Week 33 in Manufacturing News

U.S. Manufacturing Jobs Aren’t Gone – They’re Evolving; UK Manufacturing Production Rebounds 11% MoM in June vs. +10% Expected; What is the new Normal in UK Manufacturing Post-COVID-19?; Can 500,000 ‘New-Collar’ Jobs Turn Manufacturing Around in Australia?

U.S. Manufacturing Jobs Aren’t Gone – They’re Evolving

“For a long time, there was sort of this discussion that manufacturing jobs were leaving the U.S., and many were, and so there weren’t many programs in place to train people for manufacturing careers,” said Lizabeth Stuck, senior director at MxD Learn. “And now there is this sort of reshoring that’s happening with manufacturing jobs.”

Source: Built In

UK Manufacturing Production Rebounds 11% MoM in June vs. +10% Expected

The Office for National Statistics (ONS) published the UK industrial and manufacturing production data on Wednesday, as the overall industrial sector returned to expansion in June.

Manufacturing output arrived at 11.0% MoM in June versus 10.0% expectations and 8.4% booked in June, while total industrial output came in at 9.3% vs. 9.2% expected and 6.0% last.

Source: FXstreet

What is the new Normal in UK Manufacturing Post-COVID-19?

UK manufacturing has experienced an enormous change. Some companies are working remotely, while others have completely switched their production output. Of course, there have been some obvious negative impacts. Consider the automotive sector as an example, the closure of car plants from March to mid-May this year is expected to cost the car industry £8.2 billion, according to research from the Society of Motor Manufacturers and Traders (SMMT).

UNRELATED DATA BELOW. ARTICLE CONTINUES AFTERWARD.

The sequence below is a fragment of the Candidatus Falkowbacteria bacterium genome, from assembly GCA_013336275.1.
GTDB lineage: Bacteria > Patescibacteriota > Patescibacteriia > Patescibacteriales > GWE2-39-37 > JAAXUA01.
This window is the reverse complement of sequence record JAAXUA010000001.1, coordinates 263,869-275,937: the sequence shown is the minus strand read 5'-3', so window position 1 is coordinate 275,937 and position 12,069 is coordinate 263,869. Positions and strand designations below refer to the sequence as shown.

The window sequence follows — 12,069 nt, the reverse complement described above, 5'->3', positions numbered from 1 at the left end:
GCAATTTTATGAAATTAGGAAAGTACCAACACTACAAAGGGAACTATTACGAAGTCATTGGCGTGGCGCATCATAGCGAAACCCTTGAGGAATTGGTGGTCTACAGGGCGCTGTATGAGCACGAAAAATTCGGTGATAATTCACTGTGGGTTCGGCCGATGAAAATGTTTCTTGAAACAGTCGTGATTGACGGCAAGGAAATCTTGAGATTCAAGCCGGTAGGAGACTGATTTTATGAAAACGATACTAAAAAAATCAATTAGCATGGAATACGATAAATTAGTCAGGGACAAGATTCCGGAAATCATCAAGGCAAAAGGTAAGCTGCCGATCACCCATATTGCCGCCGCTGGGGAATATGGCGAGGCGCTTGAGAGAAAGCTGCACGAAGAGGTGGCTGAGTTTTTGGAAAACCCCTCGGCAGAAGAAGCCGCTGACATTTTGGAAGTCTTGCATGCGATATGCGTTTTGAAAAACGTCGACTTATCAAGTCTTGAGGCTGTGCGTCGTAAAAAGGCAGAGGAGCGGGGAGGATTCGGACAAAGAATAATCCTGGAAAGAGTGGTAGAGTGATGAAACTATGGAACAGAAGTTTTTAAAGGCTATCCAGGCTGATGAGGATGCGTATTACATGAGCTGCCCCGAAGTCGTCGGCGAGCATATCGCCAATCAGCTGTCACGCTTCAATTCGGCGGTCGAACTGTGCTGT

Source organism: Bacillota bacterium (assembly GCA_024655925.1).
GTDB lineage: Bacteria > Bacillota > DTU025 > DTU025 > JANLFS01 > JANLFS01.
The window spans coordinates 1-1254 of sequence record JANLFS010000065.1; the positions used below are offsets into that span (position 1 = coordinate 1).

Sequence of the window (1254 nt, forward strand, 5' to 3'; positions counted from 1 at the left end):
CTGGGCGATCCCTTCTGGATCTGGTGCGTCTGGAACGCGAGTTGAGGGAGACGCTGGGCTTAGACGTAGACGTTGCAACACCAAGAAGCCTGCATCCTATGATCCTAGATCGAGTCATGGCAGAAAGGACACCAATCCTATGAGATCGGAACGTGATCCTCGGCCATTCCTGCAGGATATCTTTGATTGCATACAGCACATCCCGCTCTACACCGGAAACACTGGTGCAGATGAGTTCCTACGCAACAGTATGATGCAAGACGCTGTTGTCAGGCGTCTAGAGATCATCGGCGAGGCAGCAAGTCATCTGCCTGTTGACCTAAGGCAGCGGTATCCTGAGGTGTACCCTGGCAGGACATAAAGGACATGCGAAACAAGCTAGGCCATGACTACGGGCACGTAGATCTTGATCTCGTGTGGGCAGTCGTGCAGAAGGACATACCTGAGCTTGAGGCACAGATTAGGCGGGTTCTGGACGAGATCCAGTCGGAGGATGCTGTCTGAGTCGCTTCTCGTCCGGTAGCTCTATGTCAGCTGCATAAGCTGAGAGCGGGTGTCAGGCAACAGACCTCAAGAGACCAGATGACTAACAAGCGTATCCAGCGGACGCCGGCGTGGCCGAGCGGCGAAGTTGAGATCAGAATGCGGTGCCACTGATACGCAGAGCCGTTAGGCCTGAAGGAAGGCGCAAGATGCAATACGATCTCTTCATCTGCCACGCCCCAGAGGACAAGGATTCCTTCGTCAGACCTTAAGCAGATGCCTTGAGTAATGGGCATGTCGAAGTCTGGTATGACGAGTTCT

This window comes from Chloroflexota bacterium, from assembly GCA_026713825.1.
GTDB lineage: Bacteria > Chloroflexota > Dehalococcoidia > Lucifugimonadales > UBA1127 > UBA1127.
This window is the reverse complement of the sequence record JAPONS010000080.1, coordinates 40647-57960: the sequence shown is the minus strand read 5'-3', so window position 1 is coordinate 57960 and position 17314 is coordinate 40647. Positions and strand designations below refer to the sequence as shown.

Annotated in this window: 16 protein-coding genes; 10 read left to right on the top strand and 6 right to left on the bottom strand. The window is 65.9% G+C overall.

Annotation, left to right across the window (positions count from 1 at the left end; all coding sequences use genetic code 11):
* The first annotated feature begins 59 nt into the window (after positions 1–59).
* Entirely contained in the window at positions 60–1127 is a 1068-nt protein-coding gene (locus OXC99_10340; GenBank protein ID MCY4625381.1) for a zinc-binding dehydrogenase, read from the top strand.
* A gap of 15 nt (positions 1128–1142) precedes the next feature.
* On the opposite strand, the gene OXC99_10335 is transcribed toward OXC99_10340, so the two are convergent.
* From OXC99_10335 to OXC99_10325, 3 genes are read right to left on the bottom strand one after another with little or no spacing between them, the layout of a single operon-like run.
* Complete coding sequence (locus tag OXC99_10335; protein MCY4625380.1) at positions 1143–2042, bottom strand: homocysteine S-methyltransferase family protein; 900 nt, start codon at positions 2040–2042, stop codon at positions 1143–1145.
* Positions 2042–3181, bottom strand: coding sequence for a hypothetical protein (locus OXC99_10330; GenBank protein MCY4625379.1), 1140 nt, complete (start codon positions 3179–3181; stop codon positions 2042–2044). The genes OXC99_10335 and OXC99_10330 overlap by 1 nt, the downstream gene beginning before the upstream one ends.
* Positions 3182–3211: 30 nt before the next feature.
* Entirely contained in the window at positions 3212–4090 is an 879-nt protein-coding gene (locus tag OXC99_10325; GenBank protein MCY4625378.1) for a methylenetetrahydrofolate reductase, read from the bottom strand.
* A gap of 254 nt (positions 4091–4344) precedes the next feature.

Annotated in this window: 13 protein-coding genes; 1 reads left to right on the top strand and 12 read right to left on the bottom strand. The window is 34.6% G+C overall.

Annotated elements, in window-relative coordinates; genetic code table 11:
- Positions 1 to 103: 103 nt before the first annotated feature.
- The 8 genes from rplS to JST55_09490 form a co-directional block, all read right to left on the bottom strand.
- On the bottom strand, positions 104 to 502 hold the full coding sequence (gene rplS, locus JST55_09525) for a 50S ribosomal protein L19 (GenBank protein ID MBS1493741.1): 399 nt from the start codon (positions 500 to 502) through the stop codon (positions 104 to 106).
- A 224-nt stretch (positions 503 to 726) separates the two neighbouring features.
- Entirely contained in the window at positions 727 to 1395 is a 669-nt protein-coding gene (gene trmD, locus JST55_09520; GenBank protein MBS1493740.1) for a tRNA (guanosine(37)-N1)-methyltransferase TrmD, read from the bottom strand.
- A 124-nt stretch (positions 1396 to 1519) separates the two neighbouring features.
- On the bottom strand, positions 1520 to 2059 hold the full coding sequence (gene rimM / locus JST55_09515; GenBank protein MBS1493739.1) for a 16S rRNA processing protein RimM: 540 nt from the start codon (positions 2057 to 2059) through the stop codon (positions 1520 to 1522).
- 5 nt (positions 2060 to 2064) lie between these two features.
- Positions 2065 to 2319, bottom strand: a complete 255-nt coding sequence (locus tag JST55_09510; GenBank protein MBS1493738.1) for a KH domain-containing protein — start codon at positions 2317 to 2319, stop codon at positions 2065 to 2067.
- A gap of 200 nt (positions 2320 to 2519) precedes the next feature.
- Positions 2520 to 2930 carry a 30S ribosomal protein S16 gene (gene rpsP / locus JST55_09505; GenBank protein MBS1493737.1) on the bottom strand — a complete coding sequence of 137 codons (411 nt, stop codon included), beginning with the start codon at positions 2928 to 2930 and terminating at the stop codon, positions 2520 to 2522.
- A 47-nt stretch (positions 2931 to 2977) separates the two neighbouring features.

Source: Manufacturing Global

Can 500,000 ‘New-Collar’ Jobs Turn Manufacturing Around in Australia?

Key points:

  • Andrew Liveris, who has advised the Trump and Obama administrations, says public-private partnerships in manufacturing could create thousands of “new-collar workers” in Australia
  • CSIRO boss Larry Marshall says science used in fighting coronavirus could lead to new jobs
  • There are plans to build a new hydrogen plant in Tasmania to create jobs

Source: ABC News